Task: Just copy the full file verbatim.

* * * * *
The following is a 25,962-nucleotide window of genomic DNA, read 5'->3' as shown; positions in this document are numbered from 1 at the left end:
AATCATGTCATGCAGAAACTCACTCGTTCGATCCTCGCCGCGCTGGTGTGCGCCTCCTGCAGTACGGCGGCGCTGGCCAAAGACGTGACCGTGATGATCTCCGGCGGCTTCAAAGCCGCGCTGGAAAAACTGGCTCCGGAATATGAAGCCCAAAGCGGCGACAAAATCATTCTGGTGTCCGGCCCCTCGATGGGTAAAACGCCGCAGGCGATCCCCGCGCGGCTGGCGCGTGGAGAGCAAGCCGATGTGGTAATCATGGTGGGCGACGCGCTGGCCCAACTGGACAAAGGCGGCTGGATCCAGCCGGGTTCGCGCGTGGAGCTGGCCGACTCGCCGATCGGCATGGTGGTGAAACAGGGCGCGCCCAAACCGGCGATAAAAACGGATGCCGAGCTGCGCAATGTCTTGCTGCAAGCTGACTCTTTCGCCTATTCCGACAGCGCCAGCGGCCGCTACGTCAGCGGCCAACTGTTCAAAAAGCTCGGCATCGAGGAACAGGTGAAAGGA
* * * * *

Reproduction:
The following is a 25,962-nucleotide window of genomic DNA, read 5'->3' as shown; positions in this document are numbered from 1 at the left end:
AATCATGTCATGCAGAAACTCACTCGTTCGATCCTCGCCGCGCTGGTGTGCGCCTCCTGCAGTACGGCGGCGCTGGCCAAAGACGTGACCGTGATGATCTCCGGCGGCTTCAAAGCCGCGCTGGAAAAACTGGCTCCGGAATATGAAGCCCAAAGCGGCGACAAAATCATTCTGGTGTCCGGCCCCTCGATGGGTAAAACGCCGCAGGCGATCCCCGCGCGGCTGGCGCGTGGAGAGCAAGCCGATGTGGTAATCATGGTGGGCGACGCGCTGGCCCAACTGGACAAAGGCGGCTGGATCCAGCCGGGTTCGCGCGTGGAGCTGGCCGACTCGCCGATCGGCATGGTGGTGAAACAGGGCGCGCCCAAACCGGCGATAAAAACGGATGCCGAGCTGCGCAATGTCTTGCTGCAAGCTGACTCTTTCGCCTATTCCGACAGCGCCAGCGGCCGCTACGTCAGCGGCCAACTGTTCAAAAAGCTCGGCATCGAGGAACAGGTGAAAGGA